And then I did something I have never done before. I emailed Casey at Thunder Bay books and asked if I could look at some titles.

I was thrilled when Casey kindly arranged a few titles to be sent to me to review and I was not disappointed with any of them.

In fact, I'll be sharing these with my library colleagues as soon as school starts back up.

A Tower of Giraffes: Animals in Groups by Anna Wright
I think I have a minor obsession with the interesting names given to groups of animals. This book features a different animal on each page, giving the collective name of each animal with a brief paragraph about the animal featured. The illustrations are highlighted by unique patterns, feathers, and knits.  This is a great book to add to my collection of animal books.

Clothesline Clues To Sports People Play by Kathryn Heling and Deborah Hembrook, illustrated by Andy Robert Davies
Each page features a rhyming text giving hints about the sport featured in the illustrations on each page. Baseball, soccer, tennis, fencing and football are a few of the sports featured.  This is a fun book, great for read alouds and getting kids thinking about the various sports and the equipment needed to play them.

I'm New Here by Anne Sibley O'Brien
Three new students share their feelings about being the new student at a school where the language and customs are unfamiliar.  The author draws from her own experiences as a new student in a foreign country when she was a child.  Just as with the author, the children in this book now find a place in the United States they can call home.

Poppy's Best Paper by Susan Eaddy, illustrated by Rosalinde Bonnet
This is a cute story about Poppy, who plans to be a writer someday. When her class is given a writing assignment, she is sure hers will be the paper that the teacher will pick to read aloud. Unfortunately, it is her best friend, Lavender's paper, that is shared.  Poppy is extremely jealous of Lavender and vows to have her writing shared the next time.  Except things don't go exactly as Poppy planned. I love this story and am excited to use it as a read aloud at school, knowing that students will identify with Poppy.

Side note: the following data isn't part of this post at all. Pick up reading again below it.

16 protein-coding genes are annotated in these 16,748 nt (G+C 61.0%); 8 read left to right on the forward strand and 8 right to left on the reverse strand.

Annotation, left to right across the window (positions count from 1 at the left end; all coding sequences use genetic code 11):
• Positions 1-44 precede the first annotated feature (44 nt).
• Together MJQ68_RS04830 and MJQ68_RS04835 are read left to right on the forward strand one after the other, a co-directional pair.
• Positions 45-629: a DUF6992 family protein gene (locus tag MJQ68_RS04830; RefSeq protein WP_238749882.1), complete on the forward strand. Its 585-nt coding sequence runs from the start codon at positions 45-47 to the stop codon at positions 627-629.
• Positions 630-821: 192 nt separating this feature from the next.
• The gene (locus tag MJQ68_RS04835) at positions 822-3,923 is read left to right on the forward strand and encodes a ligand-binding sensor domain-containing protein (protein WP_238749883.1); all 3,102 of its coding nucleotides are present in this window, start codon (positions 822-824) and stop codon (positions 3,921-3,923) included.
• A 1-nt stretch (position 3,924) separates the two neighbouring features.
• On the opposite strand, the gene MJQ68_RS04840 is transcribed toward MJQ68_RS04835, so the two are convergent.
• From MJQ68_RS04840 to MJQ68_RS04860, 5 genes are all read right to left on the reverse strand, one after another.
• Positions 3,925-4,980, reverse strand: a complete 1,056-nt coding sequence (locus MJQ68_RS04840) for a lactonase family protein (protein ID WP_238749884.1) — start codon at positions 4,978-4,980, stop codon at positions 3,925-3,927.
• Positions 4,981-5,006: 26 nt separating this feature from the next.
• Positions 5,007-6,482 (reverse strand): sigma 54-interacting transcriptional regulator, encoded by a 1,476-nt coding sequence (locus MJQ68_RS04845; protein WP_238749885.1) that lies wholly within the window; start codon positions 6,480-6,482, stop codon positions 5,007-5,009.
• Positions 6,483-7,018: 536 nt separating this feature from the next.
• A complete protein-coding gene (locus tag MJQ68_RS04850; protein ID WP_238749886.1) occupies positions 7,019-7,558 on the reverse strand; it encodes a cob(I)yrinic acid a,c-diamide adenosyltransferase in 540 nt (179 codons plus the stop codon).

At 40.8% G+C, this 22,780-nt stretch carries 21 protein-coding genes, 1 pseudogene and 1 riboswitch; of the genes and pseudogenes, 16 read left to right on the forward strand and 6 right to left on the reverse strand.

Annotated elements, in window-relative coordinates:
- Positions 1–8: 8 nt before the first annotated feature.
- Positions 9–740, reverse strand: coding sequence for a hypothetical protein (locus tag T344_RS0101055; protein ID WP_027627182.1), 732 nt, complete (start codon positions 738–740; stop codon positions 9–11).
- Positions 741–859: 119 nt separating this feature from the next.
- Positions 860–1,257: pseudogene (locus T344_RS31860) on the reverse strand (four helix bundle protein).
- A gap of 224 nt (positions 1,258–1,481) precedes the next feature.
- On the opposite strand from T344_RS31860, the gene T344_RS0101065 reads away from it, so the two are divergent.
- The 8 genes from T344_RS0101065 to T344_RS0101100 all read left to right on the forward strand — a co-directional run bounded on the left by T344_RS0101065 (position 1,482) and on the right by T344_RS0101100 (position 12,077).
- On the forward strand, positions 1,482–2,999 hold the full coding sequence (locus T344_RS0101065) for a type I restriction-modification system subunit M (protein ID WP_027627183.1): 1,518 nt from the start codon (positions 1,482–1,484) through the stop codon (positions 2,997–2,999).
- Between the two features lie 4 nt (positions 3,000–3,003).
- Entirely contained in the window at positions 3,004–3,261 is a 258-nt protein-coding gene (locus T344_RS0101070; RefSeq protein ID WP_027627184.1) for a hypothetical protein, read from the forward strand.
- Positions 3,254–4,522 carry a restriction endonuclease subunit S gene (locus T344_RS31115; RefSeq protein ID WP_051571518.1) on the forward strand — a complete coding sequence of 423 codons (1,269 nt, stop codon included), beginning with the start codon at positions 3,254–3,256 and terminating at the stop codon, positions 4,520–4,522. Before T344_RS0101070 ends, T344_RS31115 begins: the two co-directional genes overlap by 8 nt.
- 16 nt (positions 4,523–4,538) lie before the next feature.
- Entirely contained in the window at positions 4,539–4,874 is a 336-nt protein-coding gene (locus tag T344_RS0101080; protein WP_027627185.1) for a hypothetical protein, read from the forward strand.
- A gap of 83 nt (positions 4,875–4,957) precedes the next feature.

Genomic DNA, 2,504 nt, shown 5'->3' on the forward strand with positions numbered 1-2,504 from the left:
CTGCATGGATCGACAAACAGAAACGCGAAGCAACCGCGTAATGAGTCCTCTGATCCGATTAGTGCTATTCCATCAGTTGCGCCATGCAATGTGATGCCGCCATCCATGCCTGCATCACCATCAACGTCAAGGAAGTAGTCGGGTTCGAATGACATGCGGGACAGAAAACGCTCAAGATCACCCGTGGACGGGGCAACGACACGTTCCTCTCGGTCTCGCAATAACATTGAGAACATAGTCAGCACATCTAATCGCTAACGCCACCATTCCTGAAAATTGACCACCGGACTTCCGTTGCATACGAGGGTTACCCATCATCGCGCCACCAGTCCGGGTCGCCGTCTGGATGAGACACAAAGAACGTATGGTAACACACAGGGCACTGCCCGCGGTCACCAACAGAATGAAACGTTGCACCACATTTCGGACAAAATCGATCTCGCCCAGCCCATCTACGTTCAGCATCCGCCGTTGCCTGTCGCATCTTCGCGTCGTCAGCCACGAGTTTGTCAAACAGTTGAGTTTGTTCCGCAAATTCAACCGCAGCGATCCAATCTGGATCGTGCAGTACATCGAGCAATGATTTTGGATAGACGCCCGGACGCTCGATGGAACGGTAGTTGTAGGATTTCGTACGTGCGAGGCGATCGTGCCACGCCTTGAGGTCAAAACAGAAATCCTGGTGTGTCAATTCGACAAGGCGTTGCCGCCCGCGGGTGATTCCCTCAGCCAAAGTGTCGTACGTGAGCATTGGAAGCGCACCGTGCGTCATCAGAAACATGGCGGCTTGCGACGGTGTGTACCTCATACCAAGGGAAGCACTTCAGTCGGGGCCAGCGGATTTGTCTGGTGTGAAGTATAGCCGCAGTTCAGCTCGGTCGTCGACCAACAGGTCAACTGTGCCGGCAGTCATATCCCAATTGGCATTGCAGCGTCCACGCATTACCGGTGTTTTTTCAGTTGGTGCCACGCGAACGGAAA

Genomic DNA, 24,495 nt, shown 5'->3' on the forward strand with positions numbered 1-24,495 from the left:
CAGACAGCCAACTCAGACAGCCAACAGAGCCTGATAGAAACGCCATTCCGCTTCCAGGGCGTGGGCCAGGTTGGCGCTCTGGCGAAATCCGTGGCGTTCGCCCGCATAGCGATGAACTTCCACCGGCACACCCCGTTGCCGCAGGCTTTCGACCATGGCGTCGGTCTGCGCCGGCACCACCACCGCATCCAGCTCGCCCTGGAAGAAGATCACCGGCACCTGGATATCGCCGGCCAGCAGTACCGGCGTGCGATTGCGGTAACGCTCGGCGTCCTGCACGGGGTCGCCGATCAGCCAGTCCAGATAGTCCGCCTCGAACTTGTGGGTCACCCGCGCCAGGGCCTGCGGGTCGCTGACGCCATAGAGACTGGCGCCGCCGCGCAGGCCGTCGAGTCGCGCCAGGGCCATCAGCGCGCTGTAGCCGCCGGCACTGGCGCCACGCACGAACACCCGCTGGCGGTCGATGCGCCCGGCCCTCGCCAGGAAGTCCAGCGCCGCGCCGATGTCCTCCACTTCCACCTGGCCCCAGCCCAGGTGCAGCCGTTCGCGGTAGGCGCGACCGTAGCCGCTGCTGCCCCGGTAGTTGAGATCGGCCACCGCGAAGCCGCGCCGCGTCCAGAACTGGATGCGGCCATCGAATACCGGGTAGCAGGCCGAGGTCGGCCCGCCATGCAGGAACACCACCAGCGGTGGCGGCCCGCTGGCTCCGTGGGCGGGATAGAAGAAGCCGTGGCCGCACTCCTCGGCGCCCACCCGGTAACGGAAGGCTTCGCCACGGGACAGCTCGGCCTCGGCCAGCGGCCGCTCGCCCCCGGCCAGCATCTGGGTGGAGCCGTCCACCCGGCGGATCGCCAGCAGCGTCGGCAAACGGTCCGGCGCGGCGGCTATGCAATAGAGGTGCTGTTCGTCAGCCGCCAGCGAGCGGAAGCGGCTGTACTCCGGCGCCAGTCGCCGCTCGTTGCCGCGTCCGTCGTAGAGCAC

The Inventor's Secret: What Thomas Edison Told Henry Ford by Suzanne Slade, illustrated by Jennifer Black Reinhardt
As soon as I saw this story I knew exactly which grade would enjoy it and where it would fit in the curriculum.  Our fifth grade spends a lot of time on inventions and reading this picture book would be a great springboard for this unit.  I appreciated that this book provides a glimpse at the friendship between these two important men, something I knew nothing about.  Also provided are additional notes at the book's end that give a better picture and more detailed information about the inventors and inventions shared in this book.  I love The Inventor's Secret!

Thunder Bay books impressed me wholeheartedly.  I loved every single title and can imagine various classes or lessons to use each book with.  I will be telling the librarians in my district about these books, but also investigating other titles that they have coming out. I could easily purchase their entire collection for my library and am already excited to see what they have coming out in spring 2016.

Thanks again to Casey and Thunder Bay for these five titles.  Although I received the books in return for my review, the opinions expressed are my own.

Monday, August 24, 2015

Did You Ever Have a Family

I am lucky enough to have read Did You Ever Have a Family by Bill Clegg months before it was published.  And for all these months, I have thought of those characters many, many times.  

When a tragedy occurs the morning of her daughter's wedding, June finds herself alone and grieving. As various people affected by this tragedy narrate portions of this story, the ways they are connected are revealed. Each one has played a part in the way the events have unfolded.

There were points where I found this story utterly heartbreaking, where I wanted to change how I knew things would end.  And yet, there were also parts that were revealed and allowed me to see a glimmer of happiness, of the way people come together and that life does go on.

Did You Ever Have A Family is an amazing novel, one that I think people will be talking about for a long time, that book clubs will read and enjoy and that is absolutely unforgettable.

I have struggled with what to write about this novel, not wanting to give too much away.  Did You Ever Have a Family is a must read novel for 2015.

Sunday, August 23, 2015

Sunday Salon: Seizing the Day